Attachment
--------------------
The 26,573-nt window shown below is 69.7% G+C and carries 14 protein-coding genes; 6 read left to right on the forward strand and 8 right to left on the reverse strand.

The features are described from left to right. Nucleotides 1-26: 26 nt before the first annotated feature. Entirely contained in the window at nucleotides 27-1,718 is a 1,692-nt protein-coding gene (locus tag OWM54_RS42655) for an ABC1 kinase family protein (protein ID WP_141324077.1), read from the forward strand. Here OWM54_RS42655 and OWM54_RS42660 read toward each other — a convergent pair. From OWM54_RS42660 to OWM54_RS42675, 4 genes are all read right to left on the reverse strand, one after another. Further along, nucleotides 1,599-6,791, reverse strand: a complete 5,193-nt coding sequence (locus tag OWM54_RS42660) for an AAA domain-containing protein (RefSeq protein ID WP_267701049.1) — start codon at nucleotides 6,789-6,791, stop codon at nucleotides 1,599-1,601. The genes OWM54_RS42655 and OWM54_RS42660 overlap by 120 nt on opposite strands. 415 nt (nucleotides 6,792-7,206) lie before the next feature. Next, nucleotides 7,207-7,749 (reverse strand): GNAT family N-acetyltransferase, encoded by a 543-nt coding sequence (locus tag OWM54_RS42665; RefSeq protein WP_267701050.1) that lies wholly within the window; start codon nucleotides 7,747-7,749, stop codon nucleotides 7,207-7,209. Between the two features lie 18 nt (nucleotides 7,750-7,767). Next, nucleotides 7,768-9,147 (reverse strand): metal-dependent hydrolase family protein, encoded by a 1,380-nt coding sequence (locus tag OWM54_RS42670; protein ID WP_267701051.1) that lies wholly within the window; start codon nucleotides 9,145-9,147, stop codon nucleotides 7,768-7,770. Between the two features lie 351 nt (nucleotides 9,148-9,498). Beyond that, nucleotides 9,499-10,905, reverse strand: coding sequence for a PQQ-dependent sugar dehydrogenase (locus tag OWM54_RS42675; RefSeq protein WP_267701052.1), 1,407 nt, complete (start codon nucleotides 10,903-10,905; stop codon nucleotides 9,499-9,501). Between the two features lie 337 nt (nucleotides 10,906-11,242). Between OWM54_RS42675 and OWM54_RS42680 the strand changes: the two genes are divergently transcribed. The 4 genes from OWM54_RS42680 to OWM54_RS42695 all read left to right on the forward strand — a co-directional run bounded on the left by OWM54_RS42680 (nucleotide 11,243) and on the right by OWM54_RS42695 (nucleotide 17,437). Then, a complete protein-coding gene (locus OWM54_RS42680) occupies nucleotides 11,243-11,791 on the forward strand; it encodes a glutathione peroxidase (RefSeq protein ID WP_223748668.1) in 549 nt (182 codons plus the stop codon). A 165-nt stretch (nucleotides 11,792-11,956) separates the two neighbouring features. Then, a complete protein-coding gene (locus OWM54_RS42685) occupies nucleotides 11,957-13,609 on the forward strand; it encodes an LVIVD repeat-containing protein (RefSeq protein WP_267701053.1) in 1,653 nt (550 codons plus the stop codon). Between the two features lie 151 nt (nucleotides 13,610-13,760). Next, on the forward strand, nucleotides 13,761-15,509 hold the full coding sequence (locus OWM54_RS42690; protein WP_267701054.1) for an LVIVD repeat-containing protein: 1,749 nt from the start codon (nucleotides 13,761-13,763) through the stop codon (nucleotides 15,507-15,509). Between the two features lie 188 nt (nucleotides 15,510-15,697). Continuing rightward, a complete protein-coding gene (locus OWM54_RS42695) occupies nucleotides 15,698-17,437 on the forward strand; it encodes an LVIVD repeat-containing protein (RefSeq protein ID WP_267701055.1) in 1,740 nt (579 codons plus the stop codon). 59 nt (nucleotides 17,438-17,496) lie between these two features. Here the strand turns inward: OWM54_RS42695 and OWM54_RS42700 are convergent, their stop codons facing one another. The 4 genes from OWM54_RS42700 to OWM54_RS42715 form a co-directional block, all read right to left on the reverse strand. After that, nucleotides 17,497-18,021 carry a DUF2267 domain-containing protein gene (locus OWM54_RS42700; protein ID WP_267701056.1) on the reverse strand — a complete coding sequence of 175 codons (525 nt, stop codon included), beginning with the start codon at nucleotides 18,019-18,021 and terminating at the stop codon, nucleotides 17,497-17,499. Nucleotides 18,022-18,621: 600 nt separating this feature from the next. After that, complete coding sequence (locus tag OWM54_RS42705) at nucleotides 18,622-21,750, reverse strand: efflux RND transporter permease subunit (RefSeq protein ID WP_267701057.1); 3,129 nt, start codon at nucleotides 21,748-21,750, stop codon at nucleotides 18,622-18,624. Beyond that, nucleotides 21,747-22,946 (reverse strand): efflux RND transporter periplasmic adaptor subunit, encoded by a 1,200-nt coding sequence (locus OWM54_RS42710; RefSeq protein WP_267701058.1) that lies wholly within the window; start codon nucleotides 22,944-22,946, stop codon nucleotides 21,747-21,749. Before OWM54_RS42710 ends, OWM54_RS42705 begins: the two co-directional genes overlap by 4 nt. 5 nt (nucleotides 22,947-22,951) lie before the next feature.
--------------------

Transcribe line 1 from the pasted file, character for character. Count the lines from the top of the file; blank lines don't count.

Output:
The 26,573-nt window shown below is 69.7% G+C and carries 14 protein-coding genes; 6 read left to right on the forward strand and 8 right to left on the reverse strand.